No Nursing Home for Me
By Louis Cisnero - San Antonio, Texas - USA

I arrived in Rockport shortly before Noel; about 1:00 p.m. Noel was in contact with Gerry & David who had sailed from Port Mansfield at about 6:00 p.m. the previous evening. Wayne arrived around 4:00 p.m. It was decided that Noel would go pick me up at Magnolia while Wayne readied and launched his boat. We had a good supper at the restaurant at Cove Harbor.

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We had a good supper at the restaurant at Cove Harbor. (L-R:Wayne, Louis, Gerry, Dave, Noel)

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In the morning (Wed), Wayne had engine problems, could not get motor to start. He went into Rockport and bought a set of plugs, no luck. we said our adieux and agreed to meet at Magnolia in three/four days. The ducketeers, four sailors in three boats; Noel in his Cortez 15, Gerry & David in a 15' open wooden boat sporting a lateen sunfish sail and a large "bimini", and myself in the prescision 165.

Noel had some motor difficulties but we managed to get under way around 10:30 a.m. Great cruise, light traffic on the intracoastal, no "big" boys. I lowered my jib and reefed the main to slow the boat down. At about 4:30 p.m. we entered San Antonio Bay. I was into the bay about six miles and made a usual turn to swing back and join the other two boats. It was getting dark fast, storm approaching. I met Noel who had also turned around. Gerry & David had already turned back around heading towards barrier islands to wait out the storm. I placed my instruments inside the cabin keeping the radio, binoculars & gps, exchanged my auto inflating pfd for a bigger fixed pfd and buttoned up the cabin.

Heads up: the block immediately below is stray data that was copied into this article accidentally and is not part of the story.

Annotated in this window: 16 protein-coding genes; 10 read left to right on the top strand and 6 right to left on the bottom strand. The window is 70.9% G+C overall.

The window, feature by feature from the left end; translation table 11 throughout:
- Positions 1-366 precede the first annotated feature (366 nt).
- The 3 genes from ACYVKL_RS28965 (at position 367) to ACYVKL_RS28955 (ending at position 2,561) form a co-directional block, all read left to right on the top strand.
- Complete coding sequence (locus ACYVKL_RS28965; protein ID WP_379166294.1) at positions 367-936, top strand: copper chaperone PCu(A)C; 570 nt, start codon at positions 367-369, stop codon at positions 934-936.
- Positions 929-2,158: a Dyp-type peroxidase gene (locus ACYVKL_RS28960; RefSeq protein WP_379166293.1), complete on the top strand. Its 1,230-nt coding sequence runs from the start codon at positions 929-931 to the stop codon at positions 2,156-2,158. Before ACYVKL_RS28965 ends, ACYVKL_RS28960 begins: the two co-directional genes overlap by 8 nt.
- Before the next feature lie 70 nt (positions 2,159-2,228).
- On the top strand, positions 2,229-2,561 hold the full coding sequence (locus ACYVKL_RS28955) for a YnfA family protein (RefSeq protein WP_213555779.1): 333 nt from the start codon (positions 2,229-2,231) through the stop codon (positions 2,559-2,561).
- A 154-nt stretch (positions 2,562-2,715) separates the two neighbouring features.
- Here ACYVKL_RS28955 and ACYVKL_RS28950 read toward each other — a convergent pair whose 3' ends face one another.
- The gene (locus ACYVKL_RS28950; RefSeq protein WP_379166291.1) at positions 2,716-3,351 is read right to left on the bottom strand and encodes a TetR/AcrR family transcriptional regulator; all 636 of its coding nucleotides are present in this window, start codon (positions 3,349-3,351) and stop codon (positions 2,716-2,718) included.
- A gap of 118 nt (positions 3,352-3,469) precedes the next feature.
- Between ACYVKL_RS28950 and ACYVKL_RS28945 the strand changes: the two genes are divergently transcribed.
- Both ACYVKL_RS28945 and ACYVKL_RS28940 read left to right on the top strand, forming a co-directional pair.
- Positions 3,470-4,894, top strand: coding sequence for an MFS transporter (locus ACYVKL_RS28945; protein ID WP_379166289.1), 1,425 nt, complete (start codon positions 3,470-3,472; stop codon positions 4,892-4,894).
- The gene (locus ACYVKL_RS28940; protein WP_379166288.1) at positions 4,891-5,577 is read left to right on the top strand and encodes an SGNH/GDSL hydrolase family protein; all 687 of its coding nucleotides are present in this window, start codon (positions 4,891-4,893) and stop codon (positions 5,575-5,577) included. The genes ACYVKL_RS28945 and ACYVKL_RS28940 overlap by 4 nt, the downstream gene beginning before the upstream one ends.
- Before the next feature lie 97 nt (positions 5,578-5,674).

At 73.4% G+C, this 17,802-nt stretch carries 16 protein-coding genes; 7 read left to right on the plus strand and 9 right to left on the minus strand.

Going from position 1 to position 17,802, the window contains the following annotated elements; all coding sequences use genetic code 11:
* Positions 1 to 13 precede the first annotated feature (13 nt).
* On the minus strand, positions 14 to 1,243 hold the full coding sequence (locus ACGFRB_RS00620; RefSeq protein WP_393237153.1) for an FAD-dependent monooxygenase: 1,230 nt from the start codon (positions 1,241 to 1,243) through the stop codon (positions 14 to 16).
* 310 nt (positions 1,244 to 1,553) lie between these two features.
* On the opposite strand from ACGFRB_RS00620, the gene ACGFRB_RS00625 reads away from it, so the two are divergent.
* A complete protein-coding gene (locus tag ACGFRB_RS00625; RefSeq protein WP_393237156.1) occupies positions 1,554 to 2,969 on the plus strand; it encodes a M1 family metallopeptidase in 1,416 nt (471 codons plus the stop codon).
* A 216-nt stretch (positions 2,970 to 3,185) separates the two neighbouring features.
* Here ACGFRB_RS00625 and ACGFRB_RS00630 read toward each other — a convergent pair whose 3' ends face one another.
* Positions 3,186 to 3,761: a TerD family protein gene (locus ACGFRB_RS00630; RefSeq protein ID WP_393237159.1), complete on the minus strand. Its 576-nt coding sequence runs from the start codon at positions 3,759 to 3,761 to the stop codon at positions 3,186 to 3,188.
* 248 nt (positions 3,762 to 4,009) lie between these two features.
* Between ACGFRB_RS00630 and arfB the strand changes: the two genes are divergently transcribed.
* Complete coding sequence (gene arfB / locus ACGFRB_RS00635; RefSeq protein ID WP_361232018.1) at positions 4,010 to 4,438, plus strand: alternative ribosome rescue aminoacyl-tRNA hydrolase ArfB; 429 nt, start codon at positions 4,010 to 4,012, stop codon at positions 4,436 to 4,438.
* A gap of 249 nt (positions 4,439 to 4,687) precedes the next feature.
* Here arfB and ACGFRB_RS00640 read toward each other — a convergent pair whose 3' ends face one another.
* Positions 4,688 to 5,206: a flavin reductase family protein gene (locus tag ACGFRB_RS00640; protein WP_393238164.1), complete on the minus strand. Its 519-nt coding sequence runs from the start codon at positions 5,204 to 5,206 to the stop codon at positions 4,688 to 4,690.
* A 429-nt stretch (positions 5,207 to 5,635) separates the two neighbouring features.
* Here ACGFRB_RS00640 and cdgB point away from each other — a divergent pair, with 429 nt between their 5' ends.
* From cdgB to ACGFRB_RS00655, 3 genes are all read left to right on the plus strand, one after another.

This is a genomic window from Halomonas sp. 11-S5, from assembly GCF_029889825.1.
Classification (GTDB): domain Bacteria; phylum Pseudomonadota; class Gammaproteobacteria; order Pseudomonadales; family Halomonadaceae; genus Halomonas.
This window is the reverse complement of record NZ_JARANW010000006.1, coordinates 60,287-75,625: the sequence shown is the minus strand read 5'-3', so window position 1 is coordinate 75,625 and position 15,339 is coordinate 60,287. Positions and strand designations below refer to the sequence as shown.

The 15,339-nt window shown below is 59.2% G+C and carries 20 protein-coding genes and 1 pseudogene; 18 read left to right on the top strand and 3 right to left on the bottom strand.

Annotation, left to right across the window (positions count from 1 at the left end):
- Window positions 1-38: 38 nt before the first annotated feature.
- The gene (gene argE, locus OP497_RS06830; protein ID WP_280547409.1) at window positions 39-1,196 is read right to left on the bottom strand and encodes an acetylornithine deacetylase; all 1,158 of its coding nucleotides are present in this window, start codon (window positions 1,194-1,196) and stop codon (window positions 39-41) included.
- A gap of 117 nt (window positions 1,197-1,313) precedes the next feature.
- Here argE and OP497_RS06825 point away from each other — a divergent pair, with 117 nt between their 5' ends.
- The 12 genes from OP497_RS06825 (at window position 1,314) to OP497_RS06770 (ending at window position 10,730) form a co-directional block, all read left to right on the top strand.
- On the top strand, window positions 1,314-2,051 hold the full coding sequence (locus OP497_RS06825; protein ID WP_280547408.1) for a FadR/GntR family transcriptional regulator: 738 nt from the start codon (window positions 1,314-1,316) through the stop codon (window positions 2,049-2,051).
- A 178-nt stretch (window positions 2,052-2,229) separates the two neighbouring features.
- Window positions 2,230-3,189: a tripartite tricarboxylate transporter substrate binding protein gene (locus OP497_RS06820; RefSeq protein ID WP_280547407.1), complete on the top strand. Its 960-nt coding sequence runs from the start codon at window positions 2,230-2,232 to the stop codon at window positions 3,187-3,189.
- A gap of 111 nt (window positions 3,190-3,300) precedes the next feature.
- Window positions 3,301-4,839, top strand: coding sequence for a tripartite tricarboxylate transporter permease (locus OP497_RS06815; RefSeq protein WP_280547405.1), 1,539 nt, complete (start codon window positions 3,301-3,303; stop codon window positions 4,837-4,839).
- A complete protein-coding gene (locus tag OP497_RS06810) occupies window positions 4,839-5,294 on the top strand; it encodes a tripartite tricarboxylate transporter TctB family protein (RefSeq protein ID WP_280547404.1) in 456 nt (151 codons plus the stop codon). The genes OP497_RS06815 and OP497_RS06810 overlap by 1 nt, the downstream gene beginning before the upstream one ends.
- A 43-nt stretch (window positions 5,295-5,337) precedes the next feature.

It hit us when I was about one mile from the barrier islands. Strongest wind & rain I have ever seen. (Louis)

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It hit us when I was about one mile from the barrier islands. Strongest wind & rain I have ever seen. By this time, I had lowered the main and motor. Sans sail, the wind pushed me pretty fast. It was difficult to see very far. I headed my boat towards a "sandy" area I had earlier seen. It was difficult to slow down on approach. A complete turn was called for. I was successful, dropped one anchor and let out line very quickly. Anchor held well. The boat went sideways into the sandy/muddy ground, it held too. Thunder and lightning was all around. I didn't have time to worry about it, was concerned with staying on the boat. What seemed like four hours turned out to be about 30 minutes. Soaking wet and aground.

I saw Noel at the entrance of the bay. After floating the boat and changing into dry clothes, I went over and joined him. No sign of the other boat. Noel's phone was on the brink, little service connectivety. my phone had gone in the water. We were not able to appreciably communicate with anyone and our search was fruitless. It was dark.

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Noel's phone was on the brink, little service connectivety. my phone had gone in the water. (Noel)